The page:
Scaring people away from religious freedom

I guess it was only a month or so ago that I had the weird experience of watching a nightly newscast and screaming. What sent me over the edge was an ABC News piece that was so riddled with errors and bias it enraged me. There was also the concurrent issue of Andrea Mitchell being so in bed with Planned Parenthood that after she unprofessionally monologued and berated a woman she was ostensibly interviewing, Sen. Barbara Boxer actually thanked her for her work on Planned Parenthood's behalf. I criticized Mitchell's poor journalism but I wasn't sure how serious to take it since some of it appeared on MSNBC.

But this piece embedded here is more of the same from the Church of Planned Parenthood. From Andrea Mitchell and NBC Nightly News. Brian Williams introduces the segment on what he calls "a push to limit women's access to contraceptives and abortion."

Now, let's be clear about something. The reason why this topic is news is not because Catholic bishops or anyone else out there "pushed" to "limit" anything. The reason why we're dealing with this political battle is because an entirely different group of people "pushed" to "limit" something. What they pushed was a mandate by the Health and Human Services administration to limit religious freedom. The status quo right now is that people are not forced to fund abortion drugs, sterilization or contraception. But they will be, because of actions taken by the current administration.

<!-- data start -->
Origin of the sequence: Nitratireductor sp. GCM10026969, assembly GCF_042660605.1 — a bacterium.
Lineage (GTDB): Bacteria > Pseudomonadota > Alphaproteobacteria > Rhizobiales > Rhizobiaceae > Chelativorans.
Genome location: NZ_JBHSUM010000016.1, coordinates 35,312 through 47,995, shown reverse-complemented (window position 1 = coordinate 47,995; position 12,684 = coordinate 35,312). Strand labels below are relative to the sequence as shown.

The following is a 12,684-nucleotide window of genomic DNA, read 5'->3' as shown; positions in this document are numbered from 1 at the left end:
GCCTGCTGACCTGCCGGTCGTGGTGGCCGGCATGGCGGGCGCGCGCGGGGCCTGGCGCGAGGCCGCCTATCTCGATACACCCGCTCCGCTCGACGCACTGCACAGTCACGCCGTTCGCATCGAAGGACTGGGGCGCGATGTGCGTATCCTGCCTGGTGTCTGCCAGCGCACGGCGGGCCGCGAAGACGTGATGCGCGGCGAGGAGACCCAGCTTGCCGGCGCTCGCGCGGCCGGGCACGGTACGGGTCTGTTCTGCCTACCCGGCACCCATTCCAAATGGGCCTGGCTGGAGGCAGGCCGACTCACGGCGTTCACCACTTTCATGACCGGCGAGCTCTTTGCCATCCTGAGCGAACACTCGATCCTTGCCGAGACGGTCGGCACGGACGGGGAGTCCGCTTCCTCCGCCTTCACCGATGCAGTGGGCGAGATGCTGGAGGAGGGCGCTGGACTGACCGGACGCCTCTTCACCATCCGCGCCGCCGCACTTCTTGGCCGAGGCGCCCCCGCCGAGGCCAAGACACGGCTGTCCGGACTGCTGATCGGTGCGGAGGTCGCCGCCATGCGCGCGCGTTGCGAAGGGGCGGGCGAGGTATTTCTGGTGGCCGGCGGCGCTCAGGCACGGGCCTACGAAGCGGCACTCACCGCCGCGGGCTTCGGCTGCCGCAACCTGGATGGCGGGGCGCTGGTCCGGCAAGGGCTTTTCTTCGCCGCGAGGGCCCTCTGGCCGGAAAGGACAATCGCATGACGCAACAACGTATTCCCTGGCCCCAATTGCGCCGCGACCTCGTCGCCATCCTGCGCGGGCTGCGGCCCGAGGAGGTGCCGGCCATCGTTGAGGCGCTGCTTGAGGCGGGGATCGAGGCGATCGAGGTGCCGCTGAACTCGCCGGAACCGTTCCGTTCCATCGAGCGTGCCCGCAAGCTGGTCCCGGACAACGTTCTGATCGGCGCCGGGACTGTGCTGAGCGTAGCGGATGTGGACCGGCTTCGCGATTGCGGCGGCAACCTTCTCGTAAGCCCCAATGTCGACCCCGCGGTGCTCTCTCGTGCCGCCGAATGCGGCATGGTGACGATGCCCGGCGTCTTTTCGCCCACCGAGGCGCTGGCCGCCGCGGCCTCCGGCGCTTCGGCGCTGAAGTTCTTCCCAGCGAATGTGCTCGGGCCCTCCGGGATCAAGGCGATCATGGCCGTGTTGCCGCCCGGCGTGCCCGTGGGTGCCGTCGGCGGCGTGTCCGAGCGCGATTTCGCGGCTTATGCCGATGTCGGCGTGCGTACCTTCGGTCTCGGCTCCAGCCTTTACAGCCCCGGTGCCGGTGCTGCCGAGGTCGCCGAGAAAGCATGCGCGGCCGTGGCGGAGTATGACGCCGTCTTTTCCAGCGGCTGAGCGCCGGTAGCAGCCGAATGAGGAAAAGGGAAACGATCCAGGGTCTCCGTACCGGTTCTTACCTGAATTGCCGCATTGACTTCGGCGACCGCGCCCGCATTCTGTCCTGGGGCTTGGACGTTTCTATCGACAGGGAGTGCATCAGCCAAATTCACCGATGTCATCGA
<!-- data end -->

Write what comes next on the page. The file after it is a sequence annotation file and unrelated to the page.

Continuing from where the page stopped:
That is not how the media has framed this battle. But that's who instigated this action. It is a deliberate misrepresentation to state otherwise.

At the very least, one has to note that there are two ways of looking at this issue, two arguments being made in the public square. If the goal is journalism, both of these arguments must be covered and covered accurately.

Meanwhile, the embedded piece is an absolute train wreck. There are audio and visual flashes on "the war on women's health" and some of the most disingenuous clipping, editing and eliding I've seen. State legislature proposals are characterized in the most bizarre and partisan ways possible and Rick Santorum's views on birth control are more or less lied about, with Mitchell suggesting that Santorum's fidelity to Catholic doctrine means he's on the march to force everyone else to become practicing Catholics, too. (This is willful misrepresentation of his stated views.) It's a hit piece.